TOKYO: Substantial discussions on trade, including reform of the World Trade Organization, will likely take place at a summit of Group of 20 major economies next week in Osaka, a senior Japanese finance ministry official said on Wednesday.
Japan, which chairs this year’s G20 gatherings, will take a neutral stance in the US-China trade row and urge countries to resolve tensions with a multilateral framework, said Masatsugu Asakawa, vice finance minister for international affairs.
“With regard to differences (on trade) between the United States and China, Japan of course won’t take sides. We will also not take any steps that go against WTO rules,” said Asakawa, who oversaw the G20 finance leaders’ gathering earlier this month.
“Japan will continue to take a multilateral approach in promoting free trade,” he told a news conference.
China and the United States, the world’s two largest economies, are in the middle of a costly trade dispute that has pressured financial markets and damaged the world economy.
Markets are focused on whether US President Donald Trump and his Chinese counterpart Xi Jinping can narrow their differences when they sit down at the G20 summit.
The bitter trade war has forced the International Monetary Fund to cut its global growth forecast and overshadowed the G20 meetings that conclude with the Osaka summit on June 28-29.
At the finance leaders’ gathering, the G20 issued a communique warning that trade and geopolitical tensions have “intensified” and that policymakers stood ready to take further action against such risks.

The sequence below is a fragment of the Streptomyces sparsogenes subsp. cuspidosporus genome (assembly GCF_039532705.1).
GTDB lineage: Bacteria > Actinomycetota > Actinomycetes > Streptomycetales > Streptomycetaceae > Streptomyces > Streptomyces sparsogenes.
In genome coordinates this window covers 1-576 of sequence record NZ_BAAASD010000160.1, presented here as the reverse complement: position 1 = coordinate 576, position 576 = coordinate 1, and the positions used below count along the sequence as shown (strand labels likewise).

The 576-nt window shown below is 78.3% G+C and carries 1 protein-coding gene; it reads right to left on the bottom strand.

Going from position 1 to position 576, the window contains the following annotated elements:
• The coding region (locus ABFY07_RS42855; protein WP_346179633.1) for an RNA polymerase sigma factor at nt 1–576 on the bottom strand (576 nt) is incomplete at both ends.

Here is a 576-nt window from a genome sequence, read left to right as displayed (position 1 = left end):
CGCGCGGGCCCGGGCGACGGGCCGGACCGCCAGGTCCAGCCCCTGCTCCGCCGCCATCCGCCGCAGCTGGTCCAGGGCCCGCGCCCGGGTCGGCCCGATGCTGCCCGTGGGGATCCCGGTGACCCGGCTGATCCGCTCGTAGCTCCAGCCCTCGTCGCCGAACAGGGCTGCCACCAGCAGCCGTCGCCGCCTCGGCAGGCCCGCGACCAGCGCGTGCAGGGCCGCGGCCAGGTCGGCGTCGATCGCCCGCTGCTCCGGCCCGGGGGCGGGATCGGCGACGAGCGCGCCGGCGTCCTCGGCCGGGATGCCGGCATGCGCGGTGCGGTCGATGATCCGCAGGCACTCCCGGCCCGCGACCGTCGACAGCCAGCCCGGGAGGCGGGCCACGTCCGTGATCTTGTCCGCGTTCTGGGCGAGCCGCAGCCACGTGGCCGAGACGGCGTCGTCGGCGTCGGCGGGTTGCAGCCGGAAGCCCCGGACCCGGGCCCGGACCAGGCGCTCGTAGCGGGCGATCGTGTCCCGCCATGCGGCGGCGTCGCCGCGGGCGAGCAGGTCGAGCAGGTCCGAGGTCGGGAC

“The macro-economic impact (of the trade tensions) is an issue of concern,” Asakawa said, conceding it took considerable time for G20 finance ministers and central bank heads to agree on their communique’s language on trade.
More “concrete” discussions on trade policy will take place at the G20 Osaka summit, he added.
The row over trade appeared to spread to currency policy when Trump criticized European Central Bank President Mario Draghi’s dovish comments as aimed at weakening the euro to give the region’s exports an unfair trade advantage.
Asakawa rebuffed the view the Bank of Japan’s massive stimulus program could also provoke the ire of Trump.
He also said the G20 shared an understanding that members would accept any exchange-rate moves driven by ultra-easy monetary policies as long as the measures are not directly aimed at manipulating currencies.
“The BOJ’s ultra-easy policy is aimed at beating deflation, not at manipulating exchange rates. That’s understood widely among the G20 economies,” he said.
Fears of the widening fallout from the trade war have heightened market expectations the US Federal Reserve will start cutting interest rates this year. Draghi said on Tuesday the ECB will ease again if inflation fails to accelerate.
The dovish tone of other central banks has piled pressure on the BOJ, though many analysts expect it to keep policy steady at least at this week’s rate review.